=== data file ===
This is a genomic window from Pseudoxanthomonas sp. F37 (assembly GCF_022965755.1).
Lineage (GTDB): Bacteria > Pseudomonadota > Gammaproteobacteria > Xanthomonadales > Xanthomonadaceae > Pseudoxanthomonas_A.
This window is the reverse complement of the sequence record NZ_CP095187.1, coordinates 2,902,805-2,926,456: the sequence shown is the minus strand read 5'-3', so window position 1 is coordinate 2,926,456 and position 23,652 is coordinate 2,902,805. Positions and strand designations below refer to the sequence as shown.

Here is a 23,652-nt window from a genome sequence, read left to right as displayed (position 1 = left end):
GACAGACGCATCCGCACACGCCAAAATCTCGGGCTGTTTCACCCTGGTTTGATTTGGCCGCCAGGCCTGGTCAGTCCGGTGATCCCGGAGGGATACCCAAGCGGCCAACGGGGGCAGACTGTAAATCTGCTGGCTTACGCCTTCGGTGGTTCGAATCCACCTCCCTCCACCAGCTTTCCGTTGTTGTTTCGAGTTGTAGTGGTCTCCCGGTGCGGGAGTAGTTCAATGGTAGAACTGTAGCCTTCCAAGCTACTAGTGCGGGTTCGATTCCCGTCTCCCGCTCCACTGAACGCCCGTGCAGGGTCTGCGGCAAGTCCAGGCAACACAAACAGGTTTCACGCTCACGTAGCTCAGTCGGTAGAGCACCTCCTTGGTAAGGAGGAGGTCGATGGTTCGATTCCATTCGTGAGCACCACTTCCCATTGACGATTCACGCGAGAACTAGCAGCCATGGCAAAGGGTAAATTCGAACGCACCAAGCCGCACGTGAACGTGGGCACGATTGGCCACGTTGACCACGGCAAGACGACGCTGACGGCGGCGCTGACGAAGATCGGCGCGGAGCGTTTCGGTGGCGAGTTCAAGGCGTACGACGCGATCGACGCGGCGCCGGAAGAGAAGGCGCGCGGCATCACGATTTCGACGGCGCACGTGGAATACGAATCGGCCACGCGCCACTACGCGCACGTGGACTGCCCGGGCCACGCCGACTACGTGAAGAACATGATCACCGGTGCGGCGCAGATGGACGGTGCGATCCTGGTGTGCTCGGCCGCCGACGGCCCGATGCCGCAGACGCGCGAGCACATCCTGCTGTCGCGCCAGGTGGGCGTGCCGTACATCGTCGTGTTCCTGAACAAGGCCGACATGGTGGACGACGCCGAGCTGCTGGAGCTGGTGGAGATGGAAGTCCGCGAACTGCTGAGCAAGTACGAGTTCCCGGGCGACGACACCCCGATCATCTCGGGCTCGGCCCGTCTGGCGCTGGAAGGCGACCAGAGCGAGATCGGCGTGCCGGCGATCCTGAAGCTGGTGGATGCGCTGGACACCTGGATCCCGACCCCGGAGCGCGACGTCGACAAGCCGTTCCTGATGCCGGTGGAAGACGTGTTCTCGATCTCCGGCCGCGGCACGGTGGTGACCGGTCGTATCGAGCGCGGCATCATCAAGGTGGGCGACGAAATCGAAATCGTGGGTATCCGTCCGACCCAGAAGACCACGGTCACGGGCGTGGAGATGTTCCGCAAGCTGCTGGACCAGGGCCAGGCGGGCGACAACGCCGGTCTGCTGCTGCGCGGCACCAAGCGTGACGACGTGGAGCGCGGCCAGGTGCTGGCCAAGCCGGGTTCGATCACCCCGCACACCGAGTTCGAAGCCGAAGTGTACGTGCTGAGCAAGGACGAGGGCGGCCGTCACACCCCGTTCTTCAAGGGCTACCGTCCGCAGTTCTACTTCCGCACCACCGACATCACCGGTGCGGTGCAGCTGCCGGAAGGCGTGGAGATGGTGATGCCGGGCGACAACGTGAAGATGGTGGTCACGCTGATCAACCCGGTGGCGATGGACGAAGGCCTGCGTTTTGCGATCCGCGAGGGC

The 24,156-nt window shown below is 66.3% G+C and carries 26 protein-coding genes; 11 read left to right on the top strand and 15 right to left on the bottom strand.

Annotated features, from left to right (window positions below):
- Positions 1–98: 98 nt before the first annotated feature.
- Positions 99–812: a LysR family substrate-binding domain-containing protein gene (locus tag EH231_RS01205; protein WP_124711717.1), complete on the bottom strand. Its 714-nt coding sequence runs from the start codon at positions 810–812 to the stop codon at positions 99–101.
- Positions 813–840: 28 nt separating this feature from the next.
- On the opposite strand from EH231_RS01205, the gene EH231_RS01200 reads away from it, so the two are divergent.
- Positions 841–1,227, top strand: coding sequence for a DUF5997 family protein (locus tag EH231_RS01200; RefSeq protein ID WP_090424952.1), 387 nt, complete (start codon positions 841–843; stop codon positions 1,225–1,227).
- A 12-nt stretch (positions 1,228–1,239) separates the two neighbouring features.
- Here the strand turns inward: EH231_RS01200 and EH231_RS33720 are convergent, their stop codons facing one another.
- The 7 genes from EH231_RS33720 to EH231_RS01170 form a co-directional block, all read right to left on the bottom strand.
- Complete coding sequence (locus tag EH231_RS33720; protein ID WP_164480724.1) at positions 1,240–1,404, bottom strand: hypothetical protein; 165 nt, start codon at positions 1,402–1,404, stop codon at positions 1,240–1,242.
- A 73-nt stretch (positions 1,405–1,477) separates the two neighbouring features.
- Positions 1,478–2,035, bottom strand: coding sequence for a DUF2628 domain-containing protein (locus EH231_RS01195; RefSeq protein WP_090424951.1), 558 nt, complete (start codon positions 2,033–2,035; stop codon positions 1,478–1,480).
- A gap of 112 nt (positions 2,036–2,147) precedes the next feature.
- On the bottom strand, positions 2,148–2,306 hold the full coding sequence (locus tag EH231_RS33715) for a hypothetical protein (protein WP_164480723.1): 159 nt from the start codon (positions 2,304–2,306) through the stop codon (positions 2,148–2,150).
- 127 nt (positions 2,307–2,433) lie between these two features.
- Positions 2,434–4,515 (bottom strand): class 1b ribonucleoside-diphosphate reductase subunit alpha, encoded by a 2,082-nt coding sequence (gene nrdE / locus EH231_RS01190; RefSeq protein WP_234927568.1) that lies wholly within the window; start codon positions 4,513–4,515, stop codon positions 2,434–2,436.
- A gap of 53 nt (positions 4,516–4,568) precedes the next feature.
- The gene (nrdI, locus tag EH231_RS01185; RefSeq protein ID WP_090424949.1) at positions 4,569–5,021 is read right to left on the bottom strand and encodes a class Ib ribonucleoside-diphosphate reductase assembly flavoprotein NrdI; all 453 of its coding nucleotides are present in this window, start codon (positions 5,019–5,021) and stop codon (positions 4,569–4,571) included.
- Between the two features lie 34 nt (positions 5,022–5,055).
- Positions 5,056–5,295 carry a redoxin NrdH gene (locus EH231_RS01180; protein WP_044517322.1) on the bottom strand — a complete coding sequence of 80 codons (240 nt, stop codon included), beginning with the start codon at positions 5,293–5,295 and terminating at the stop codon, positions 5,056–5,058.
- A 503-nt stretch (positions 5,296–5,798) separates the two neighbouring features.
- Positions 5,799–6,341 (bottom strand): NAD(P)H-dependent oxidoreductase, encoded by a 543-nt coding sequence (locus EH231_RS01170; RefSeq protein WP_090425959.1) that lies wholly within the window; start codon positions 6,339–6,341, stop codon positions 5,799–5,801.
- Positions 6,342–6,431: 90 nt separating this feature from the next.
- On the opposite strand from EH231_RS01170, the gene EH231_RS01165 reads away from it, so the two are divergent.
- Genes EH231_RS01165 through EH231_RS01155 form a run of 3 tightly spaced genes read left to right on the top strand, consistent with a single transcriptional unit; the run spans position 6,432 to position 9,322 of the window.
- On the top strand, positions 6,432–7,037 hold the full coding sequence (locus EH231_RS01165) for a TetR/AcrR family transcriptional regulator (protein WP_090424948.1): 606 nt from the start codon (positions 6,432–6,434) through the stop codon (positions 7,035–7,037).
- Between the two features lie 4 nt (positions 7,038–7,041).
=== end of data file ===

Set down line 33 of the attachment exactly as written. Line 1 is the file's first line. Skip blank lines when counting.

- Between the two features lie 4 nt (positions 7,038–7,041).